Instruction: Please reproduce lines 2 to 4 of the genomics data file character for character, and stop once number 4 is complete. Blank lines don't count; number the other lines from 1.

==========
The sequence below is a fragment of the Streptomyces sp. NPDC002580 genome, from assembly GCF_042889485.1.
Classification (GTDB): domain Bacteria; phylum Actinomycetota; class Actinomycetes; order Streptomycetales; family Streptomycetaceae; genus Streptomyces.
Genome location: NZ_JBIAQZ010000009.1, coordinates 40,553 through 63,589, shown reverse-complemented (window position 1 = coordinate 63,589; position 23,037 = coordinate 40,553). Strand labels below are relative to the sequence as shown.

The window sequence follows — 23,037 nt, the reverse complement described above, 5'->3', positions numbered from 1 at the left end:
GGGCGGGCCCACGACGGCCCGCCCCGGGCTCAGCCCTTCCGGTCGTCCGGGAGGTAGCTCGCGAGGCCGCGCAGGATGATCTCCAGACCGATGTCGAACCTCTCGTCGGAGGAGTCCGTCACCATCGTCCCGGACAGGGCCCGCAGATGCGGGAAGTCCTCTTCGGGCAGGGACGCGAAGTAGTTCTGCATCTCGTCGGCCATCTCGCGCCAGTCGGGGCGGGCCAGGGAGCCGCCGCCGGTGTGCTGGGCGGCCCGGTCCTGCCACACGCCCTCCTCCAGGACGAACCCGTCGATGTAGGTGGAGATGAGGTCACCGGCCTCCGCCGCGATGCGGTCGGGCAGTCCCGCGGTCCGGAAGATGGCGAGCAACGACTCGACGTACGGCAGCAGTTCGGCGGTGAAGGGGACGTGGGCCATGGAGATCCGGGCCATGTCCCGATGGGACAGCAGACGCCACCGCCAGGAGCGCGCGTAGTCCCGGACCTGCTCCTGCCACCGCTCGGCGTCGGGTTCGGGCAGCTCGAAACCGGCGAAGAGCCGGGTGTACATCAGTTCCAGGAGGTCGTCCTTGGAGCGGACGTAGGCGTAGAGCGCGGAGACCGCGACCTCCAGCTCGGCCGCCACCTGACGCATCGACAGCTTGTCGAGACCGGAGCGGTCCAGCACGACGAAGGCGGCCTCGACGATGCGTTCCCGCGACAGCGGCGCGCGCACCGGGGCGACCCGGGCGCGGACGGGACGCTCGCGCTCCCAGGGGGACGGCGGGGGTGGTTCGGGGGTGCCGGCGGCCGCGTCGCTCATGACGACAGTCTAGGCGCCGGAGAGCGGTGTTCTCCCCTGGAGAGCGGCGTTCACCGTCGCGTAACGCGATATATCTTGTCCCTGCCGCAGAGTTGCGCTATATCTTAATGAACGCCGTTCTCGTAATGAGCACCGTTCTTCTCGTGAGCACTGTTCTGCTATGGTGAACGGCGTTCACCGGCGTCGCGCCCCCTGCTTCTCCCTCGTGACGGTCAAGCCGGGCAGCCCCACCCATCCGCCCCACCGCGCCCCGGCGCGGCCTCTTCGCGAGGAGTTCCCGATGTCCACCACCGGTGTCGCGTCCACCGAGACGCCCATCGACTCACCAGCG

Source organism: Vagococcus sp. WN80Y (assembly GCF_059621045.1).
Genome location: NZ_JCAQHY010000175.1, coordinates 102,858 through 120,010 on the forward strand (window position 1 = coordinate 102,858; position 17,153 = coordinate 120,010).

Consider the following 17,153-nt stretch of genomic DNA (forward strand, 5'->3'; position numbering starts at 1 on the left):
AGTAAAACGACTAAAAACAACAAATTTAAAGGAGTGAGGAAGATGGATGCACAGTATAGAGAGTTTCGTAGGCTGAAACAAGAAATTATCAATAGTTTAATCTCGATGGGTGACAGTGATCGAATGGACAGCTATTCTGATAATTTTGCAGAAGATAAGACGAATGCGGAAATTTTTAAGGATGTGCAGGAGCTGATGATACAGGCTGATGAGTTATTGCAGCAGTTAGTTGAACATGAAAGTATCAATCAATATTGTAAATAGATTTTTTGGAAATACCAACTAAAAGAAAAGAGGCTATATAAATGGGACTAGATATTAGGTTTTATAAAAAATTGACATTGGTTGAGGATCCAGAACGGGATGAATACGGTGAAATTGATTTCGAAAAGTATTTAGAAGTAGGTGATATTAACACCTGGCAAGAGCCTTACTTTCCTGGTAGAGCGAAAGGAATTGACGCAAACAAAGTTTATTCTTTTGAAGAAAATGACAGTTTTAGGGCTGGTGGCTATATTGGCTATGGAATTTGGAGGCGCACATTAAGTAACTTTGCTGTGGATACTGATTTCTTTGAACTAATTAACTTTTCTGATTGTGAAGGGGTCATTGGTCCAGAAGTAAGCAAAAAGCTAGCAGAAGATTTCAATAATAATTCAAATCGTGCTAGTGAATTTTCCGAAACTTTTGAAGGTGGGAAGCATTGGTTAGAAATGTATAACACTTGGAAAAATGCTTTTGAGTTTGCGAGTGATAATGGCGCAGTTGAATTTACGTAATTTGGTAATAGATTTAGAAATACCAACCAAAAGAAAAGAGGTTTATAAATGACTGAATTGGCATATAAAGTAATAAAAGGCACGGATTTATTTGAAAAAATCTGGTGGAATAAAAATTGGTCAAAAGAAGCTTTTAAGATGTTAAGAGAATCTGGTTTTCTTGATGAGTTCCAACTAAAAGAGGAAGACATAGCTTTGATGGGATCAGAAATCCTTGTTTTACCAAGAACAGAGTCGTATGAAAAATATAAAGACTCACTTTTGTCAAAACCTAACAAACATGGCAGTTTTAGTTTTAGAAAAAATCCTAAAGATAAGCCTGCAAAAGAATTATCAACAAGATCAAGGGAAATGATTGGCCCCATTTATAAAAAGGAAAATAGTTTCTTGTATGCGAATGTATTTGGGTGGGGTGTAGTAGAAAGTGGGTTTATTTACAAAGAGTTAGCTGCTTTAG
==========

Classification (GTDB): domain Bacteria; phylum Actinomycetota; class Actinomycetes; order Streptomycetales; family Streptomycetaceae; genus Streptomyces.
Genome location: NZ_JBIAQZ010000009.1, coordinates 40,553 through 63,589, shown reverse-complemented (window position 1 = coordinate 63,589; position 23,037 = coordinate 40,553). Strand labels below are relative to the sequence as shown.

The window sequence follows — 23,037 nt, the reverse complement described above, 5'->3', positions numbered from 1 at the left end: